Meeting with writer Kim Young Ha

Wednesday - 19/11/2014 22:21
On November 18th, 2014, University of Social Sciences and Humanities met with Korean writer Kim Young Ha who came and shared about his literary works. Also participating in the meeting was writer Bao Ninh, representatives from Faculty of Oriental Studies and many students.
Meeting with writer Kim Young Ha
Meeting with writer Kim Young Ha

As his father participated in the war in Vietnam, Kim Young Ha had a lot of sentiments for this country. Vietnam was the first foreign country on which his father set foot and he also brought back artifacts that reflected Vietnamese culture. Vietnam shared similarities with South Korea as both countries went through war and had to fight for their independence. He was thus grateful for his works were translated into Vietnamese and published in a country he only knew of through Ao trang Sai Gon (Sai Gon’s white dress).

Having been through both wartime and peace, Kim was fully aware of the differences between two periods. Deep down in his heart was an image of a poor young soldier surrounded by dead buffaloes, reflecting what was quite in contrast with today’s modernity. Kim said that Vietnam today also changed dramatically from what he knew of through Ao trang Sai Gon. Particularly, he found resemblances between his works which dealt with sorrows during peacetime with The Sorrow of War by Bao Ninh, for example. These works revealed the naked and vivid truth of a modern life where rapid economic growth was coupled with traps and stalemates. One of the negative aspects of modern life reflected in his literature was suicide which was beautifully captured in his work Have the Right to Destroy Myself.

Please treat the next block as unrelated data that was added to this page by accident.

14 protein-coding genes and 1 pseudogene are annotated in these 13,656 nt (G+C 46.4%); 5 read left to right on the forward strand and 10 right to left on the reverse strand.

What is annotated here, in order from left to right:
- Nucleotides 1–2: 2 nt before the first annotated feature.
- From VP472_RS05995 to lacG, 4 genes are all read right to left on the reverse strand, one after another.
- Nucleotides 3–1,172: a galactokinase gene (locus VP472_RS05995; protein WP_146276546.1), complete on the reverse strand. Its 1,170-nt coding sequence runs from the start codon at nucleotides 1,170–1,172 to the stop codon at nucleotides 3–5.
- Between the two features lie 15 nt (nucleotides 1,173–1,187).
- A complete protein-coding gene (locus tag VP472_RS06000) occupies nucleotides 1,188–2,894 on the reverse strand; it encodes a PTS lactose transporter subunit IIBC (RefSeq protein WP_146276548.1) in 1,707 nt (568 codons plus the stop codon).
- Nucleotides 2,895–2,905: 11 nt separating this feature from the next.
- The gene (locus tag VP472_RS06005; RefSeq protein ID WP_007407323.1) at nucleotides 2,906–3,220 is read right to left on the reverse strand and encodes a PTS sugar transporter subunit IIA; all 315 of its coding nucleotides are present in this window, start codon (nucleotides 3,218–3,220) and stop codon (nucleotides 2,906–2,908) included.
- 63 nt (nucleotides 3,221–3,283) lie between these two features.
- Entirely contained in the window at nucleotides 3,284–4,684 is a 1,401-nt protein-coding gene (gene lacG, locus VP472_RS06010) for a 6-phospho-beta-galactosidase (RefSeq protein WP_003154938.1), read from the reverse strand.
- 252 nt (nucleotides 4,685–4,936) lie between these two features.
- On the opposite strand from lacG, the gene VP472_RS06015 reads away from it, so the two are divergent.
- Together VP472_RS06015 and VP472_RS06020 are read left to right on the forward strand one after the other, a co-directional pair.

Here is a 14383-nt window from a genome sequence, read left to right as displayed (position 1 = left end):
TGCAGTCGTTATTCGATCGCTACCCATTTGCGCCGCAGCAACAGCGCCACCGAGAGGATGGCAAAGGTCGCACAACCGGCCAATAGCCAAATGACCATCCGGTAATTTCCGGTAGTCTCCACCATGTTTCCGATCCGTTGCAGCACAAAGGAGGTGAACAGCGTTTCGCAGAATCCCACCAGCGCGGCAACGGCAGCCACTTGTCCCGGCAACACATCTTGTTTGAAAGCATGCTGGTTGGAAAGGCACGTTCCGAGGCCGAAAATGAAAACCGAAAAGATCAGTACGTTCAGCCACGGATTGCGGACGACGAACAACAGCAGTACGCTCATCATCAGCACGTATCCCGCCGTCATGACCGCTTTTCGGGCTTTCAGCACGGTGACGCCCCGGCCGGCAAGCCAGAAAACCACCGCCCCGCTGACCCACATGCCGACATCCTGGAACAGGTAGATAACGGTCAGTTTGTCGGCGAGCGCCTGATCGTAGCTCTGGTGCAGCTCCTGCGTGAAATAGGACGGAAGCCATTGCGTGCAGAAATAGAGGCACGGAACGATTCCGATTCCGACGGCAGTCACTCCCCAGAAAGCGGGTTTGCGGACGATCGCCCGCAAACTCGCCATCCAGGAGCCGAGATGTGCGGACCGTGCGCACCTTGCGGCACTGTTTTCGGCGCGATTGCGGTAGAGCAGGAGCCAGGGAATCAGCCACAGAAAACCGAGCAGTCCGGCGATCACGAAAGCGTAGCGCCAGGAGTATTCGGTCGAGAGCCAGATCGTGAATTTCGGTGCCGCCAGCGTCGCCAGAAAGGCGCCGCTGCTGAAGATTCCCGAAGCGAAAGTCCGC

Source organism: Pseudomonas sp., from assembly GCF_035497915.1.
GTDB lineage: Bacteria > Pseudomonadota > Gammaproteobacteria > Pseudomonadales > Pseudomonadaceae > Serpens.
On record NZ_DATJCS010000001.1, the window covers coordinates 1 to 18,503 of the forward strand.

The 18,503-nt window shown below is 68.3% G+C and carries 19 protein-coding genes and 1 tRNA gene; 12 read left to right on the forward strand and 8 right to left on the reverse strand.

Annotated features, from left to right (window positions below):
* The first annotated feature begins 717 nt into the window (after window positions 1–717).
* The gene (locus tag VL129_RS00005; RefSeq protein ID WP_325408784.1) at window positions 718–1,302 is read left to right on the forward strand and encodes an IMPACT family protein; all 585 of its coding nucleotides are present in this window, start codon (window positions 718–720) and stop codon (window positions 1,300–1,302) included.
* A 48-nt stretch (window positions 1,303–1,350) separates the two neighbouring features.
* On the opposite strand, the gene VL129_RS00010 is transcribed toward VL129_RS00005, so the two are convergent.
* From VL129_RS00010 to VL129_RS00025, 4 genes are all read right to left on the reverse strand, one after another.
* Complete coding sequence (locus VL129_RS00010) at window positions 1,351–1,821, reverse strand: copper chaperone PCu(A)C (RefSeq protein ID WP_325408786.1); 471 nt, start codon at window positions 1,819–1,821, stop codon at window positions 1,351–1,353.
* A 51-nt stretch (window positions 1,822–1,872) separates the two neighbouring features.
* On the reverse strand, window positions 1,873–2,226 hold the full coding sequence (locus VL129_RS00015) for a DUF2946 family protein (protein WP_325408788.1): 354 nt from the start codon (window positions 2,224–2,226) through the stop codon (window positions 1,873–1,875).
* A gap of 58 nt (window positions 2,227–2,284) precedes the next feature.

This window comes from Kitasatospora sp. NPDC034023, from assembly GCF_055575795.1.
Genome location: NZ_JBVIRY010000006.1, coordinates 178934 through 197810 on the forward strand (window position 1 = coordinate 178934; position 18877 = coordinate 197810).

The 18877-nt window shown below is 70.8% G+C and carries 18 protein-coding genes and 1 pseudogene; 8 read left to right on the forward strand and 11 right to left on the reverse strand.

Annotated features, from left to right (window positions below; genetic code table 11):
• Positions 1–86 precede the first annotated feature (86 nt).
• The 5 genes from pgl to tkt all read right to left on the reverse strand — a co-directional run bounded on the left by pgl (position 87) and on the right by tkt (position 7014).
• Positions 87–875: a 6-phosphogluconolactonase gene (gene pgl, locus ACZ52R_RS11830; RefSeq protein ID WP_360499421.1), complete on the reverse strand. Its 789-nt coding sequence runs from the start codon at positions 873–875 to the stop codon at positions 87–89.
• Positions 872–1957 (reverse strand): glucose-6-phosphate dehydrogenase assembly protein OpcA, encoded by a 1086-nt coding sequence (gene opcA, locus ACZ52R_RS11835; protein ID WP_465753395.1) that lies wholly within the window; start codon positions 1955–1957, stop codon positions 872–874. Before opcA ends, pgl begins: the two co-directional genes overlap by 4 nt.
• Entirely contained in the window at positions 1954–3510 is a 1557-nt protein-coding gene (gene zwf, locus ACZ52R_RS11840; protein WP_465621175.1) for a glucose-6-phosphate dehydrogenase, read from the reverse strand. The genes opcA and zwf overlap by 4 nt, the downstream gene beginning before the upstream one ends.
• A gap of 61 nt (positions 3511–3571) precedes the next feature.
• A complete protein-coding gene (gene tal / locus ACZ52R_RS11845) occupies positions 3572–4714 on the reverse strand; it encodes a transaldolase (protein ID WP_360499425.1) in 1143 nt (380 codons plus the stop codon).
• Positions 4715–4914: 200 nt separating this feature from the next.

Photo: Thanh Long

Last but not least, through literature, Kim Young Ha wanted to convey two messages. The first was that Korean culture not only existed in what were obvious such as film and music but also in literature. What we observed in literature might be quite different from in movies. The second was that literature could serve as bridge between two cultures, helping to erase differences and misunderstandings and creating new spaces for mutual understanding in a comprehensive manner. This view was also shared by Bao Ninh and all of the audiences.

Kim Young Ha is a Korean writer whose works have received many domestic awards and largely enjoyed by both Korean and international readers. He was nominated by Moonji as “one of the leading young writers of 21st century Korean literature”. One of his notable works translated into Vietnamese was Nobody Knows What Happened.

Author: Tran Minh

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